Transferrin is a glycosylated plasma and transport protein for iron with a molecular weight of 79.6 kDa that can bind two iron (FeIII) ions. It mediates iron transport in plasma between the gastrointestinal tract, iron storage organs as the liver and iron-consuming organs as the hemopoietic tissue. The synthesis of transferrin occurs primarily in the liver and in smaller quantities in the brain. Plasma levels are dependent on iron requirement and availability of iron in the body. (1)
Elevated concentrations can indicate iron deficiency, while low concentrations can occur due to inflammation, malignancy, malnutrition, or chronic liver disease. At normal levels, the determination of the transferrin saturation can be used to screen for hemochromatosis. (1)
By September 06, nearly 27 million cases and 900.000 deaths due to COVID-19 were reported to the WHO. (2) Although the disease is diagnosed almost equally in men and women, severe cases occur more often in men, with higher rates of hospitalization, severity, and mortality. The risk for severe cases of COVID-19 additionally increases with age. (3, 4)
As disseminated intravascular coagulation (DIC) is also associated with severity and outcome of COVID-19, (5) McLaughlin et al. focused on finding links between DIC, age, and gender. (6)
The authors analyzed different databases and found six genes that are involved in coagulation, expressed at different levels between men and women, and changing with age. When compared to the proteomics of SARS-CoV-2 infected cells, these genes showed no interaction or upregulation due to the novel virus. (6)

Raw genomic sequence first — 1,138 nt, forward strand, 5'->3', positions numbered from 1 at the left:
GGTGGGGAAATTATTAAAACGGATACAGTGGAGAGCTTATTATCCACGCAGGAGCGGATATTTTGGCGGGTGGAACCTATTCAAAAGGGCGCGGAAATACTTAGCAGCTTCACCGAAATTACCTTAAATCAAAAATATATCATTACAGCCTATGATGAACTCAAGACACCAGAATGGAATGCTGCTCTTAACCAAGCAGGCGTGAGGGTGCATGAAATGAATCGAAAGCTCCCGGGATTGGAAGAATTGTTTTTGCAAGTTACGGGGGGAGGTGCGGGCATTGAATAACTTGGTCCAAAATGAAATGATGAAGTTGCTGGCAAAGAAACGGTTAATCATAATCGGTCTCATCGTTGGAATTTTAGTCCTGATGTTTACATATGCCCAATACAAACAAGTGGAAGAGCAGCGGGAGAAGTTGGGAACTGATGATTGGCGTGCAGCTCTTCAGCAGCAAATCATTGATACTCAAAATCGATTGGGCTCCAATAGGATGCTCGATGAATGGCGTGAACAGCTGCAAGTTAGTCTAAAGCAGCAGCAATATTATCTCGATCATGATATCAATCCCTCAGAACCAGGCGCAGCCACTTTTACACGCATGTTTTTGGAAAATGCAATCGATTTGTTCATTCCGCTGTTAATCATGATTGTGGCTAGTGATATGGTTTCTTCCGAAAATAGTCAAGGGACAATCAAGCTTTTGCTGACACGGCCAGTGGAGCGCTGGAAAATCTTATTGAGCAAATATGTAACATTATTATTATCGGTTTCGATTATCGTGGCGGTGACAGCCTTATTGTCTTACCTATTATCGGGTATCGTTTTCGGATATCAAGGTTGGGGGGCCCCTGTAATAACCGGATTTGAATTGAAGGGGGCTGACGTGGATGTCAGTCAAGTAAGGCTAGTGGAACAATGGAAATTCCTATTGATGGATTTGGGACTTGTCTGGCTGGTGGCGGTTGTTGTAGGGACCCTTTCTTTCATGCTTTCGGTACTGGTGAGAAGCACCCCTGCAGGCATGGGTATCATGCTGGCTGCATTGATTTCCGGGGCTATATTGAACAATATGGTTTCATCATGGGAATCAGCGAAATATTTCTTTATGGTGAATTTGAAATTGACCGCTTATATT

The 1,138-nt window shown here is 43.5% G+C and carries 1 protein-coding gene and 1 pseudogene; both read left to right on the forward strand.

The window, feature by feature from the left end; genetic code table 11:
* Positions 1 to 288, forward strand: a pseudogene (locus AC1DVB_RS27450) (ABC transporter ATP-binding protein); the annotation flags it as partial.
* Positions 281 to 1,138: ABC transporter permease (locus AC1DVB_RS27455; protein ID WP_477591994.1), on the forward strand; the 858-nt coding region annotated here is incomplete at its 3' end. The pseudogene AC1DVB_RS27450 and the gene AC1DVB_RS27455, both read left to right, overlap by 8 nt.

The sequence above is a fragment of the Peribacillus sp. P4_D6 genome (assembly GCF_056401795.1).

Finally, the analysis of the proteomics of infected cells revealed a SARS-CoV-2 related upregulation of transferrin that is elevated in males and increases with age. Transferrin seems not to interact with SARS-CoV-2 proteins, suggesting an upregulation in response to the infection. (6)
Most importantly, transferrin does not only function as an iron transporter protein. Transferrin inhibits antithrombin and potentiates the effects of thrombin and coagulation factor FXIIa by iron-independent mechanisms. These findings can be considered as a reason for hypercoagulability and DIC in COVID-19, and the function of transferrin should be further examined. (6,7)
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1. Burtis CA, Ashwood ER, Bruns DE, Tietz NW, editors. Tietz textbook of clinical chemistry and molecular diagnostics: with 12 color plates. 4. ed. St. Louis, Mo: Elsevier, Saunders; 2006.
2. Coronavirus disease (COVID-19) Weekly Epidemiological Update Data as received by WHO from national authorities, as of 10 am CEST 6 September 2020. World Health Organisation; 2020 Sep.
3. COVID-19 sex-disaggregated data tracker [Internet]. Global Health 5050. Available from: globalhealth5050.org/covid19/sex-disaggregated-data-tracker/
4. Gebhard C, Regitz-Zagrosek V, Neuhauser HK, Morgan R, Klein SL. Impact of sex and gender on COVID-19 outcomes in Europe. Biol Sex Differ. 2020;11:29.
5. Tang N, Li D, Wang X, Sun Z. Abnormal coagulation parameters are associated with poor prognosis in patients with novel coronavirus pneumonia. J Thromb Haemost. 2020;18:844–7.
6. McLaughlin K-M, Bechtel M, Bojkova D, Münch C, Ciesek S, Wass MN, et al. COVID-19-Related Coagulopathy—Is Transferrin a Missing Link? Diagnostics. 2020;10:539.
7. Tang X, Zhang Z, Fang M, Han Y, Wang G, Wang S, et al. Transferrin plays a central role in coagulation balance by interacting with clotting factors. Cell Res. 2020;30:119–32.